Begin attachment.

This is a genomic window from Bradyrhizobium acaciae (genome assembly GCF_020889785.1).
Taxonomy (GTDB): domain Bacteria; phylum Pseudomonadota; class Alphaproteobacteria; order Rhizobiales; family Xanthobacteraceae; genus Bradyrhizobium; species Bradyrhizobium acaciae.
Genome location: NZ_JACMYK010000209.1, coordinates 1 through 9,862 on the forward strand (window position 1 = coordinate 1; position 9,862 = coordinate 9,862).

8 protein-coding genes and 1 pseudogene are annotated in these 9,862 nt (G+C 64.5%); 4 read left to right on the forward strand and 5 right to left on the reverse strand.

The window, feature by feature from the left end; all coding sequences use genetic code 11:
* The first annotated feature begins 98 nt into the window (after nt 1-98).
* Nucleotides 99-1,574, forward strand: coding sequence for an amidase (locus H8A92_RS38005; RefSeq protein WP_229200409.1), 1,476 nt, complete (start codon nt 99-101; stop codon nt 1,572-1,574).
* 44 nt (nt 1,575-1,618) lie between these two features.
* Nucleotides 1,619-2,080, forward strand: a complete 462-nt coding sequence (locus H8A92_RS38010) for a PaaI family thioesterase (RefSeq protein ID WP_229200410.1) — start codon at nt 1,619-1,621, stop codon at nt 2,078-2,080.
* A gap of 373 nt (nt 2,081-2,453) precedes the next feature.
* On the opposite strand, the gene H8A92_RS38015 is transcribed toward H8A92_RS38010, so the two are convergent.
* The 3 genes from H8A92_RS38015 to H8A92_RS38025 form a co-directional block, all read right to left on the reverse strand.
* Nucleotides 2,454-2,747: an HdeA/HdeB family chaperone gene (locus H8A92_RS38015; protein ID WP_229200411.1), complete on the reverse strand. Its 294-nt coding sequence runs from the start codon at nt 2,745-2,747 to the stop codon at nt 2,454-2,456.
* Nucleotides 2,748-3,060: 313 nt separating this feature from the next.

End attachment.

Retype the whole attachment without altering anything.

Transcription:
This is a genomic window from Bradyrhizobium acaciae (genome assembly GCF_020889785.1).
Taxonomy (GTDB): domain Bacteria; phylum Pseudomonadota; class Alphaproteobacteria; order Rhizobiales; family Xanthobacteraceae; genus Bradyrhizobium; species Bradyrhizobium acaciae.
Genome location: NZ_JACMYK010000209.1, coordinates 1 through 9,862 on the forward strand (window position 1 = coordinate 1; position 9,862 = coordinate 9,862).

8 protein-coding genes and 1 pseudogene are annotated in these 9,862 nt (G+C 64.5%); 4 read left to right on the forward strand and 5 right to left on the reverse strand.

The window, feature by feature from the left end; all coding sequences use genetic code 11:
* The first annotated feature begins 98 nt into the window (after nt 1-98).
* Nucleotides 99-1,574, forward strand: coding sequence for an amidase (locus H8A92_RS38005; RefSeq protein WP_229200409.1), 1,476 nt, complete (start codon nt 99-101; stop codon nt 1,572-1,574).
* 44 nt (nt 1,575-1,618) lie between these two features.
* Nucleotides 1,619-2,080, forward strand: a complete 462-nt coding sequence (locus H8A92_RS38010) for a PaaI family thioesterase (RefSeq protein ID WP_229200410.1) — start codon at nt 1,619-1,621, stop codon at nt 2,078-2,080.
* A gap of 373 nt (nt 2,081-2,453) precedes the next feature.
* On the opposite strand, the gene H8A92_RS38015 is transcribed toward H8A92_RS38010, so the two are convergent.
* The 3 genes from H8A92_RS38015 to H8A92_RS38025 form a co-directional block, all read right to left on the reverse strand.
* Nucleotides 2,454-2,747: an HdeA/HdeB family chaperone gene (locus H8A92_RS38015; protein ID WP_229200411.1), complete on the reverse strand. Its 294-nt coding sequence runs from the start codon at nt 2,745-2,747 to the stop codon at nt 2,454-2,456.
* Nucleotides 2,748-3,060: 313 nt separating this feature from the next.